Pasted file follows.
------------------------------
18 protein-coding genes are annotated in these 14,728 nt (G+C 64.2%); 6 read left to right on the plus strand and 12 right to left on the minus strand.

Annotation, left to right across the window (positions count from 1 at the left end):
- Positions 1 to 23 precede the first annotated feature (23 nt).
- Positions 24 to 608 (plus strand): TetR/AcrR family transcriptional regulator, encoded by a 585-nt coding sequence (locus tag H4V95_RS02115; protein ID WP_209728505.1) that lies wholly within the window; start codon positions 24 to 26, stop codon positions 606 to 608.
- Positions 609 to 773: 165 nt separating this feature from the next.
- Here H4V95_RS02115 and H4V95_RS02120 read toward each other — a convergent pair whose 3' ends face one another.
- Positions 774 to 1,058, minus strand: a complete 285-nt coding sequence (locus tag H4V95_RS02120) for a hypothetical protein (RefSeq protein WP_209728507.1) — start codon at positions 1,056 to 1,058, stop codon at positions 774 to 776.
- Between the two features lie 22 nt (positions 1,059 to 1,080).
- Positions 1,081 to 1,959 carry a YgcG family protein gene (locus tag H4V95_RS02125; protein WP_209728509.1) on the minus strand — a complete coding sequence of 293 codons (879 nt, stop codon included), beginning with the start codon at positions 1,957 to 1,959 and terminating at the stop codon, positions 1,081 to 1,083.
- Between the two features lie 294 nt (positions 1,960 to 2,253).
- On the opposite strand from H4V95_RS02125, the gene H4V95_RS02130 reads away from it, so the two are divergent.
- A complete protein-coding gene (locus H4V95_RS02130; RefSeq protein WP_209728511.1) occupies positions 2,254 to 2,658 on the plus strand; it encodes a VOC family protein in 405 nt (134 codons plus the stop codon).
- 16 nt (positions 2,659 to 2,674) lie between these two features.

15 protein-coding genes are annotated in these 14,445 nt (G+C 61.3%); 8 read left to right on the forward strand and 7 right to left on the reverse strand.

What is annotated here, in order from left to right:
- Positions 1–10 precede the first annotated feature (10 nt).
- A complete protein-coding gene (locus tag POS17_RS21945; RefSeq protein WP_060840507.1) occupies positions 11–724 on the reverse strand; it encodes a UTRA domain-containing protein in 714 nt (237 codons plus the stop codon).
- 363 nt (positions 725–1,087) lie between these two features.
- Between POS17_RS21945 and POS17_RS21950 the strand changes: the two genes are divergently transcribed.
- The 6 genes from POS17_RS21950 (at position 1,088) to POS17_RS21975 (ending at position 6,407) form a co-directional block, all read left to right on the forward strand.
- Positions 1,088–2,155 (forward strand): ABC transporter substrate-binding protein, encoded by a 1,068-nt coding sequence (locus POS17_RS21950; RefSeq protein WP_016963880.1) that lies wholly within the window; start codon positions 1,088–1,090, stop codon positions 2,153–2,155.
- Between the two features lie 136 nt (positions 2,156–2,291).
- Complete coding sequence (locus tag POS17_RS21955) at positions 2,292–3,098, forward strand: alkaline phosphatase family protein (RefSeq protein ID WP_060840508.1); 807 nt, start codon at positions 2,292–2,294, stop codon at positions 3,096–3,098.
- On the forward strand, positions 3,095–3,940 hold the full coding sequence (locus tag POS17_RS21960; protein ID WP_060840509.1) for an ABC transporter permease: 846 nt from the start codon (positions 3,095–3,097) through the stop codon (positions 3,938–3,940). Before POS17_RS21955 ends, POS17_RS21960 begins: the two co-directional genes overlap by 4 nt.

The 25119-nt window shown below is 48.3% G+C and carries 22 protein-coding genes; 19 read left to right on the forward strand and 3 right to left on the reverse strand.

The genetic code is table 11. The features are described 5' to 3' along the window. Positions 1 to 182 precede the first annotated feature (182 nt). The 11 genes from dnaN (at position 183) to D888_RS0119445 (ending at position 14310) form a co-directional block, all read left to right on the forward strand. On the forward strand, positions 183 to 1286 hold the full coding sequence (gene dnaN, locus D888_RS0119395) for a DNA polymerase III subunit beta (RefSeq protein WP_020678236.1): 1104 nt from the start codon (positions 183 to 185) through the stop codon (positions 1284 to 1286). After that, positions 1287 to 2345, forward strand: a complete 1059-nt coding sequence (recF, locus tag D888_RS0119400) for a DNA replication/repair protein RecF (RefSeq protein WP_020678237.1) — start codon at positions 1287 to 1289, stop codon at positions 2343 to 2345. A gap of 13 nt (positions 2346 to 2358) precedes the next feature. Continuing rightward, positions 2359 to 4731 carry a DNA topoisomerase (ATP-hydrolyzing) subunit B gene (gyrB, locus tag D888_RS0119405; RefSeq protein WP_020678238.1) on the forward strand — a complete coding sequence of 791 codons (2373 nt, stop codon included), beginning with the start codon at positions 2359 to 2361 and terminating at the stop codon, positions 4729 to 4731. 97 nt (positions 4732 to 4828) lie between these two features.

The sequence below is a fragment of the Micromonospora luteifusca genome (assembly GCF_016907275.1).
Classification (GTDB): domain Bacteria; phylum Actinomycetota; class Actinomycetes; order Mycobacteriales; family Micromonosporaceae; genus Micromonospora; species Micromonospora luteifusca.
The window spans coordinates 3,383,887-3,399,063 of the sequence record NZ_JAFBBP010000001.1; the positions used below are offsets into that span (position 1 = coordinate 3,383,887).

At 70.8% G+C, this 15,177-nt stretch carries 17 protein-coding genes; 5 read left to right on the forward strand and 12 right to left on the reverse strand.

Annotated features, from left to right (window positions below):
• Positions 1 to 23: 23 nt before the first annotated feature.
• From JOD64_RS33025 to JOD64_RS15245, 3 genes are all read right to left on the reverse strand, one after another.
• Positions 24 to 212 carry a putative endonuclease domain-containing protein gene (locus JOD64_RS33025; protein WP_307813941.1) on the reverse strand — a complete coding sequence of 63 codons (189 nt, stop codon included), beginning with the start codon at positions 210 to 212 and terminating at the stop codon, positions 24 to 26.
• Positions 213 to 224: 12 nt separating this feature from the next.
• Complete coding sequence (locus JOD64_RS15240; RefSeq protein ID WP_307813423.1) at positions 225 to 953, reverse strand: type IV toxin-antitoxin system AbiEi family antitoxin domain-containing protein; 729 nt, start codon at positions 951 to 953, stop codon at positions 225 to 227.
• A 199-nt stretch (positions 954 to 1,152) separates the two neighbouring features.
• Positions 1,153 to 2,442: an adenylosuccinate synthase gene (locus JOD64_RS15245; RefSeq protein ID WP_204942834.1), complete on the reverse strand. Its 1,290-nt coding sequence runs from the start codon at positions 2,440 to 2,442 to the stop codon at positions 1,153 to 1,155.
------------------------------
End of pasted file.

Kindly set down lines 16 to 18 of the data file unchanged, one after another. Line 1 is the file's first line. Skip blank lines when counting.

- Positions 1–10 precede the first annotated feature (10 nt).
- A complete protein-coding gene (locus tag POS17_RS21945; RefSeq protein WP_060840507.1) occupies positions 11–724 on the reverse strand; it encodes a UTRA domain-containing protein in 714 nt (237 codons plus the stop codon).
- 363 nt (positions 725–1,087) lie between these two features.